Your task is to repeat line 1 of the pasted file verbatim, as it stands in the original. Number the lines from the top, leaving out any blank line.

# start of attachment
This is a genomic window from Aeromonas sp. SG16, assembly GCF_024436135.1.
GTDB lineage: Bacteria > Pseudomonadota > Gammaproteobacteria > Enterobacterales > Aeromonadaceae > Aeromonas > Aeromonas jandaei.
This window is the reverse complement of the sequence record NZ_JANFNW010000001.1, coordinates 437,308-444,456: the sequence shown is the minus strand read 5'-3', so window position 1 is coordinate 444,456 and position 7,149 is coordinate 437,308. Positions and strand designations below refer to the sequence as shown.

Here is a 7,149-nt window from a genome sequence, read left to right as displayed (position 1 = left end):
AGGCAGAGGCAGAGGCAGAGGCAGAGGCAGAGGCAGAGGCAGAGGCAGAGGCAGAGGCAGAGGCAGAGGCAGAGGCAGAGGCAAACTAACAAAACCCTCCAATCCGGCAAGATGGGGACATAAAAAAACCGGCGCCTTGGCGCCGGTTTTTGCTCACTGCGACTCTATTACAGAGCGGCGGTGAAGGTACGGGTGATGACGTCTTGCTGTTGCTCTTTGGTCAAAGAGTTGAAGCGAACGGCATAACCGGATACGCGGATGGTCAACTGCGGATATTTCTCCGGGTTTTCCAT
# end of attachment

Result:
This is a genomic window from Aeromonas sp. SG16, assembly GCF_024436135.1.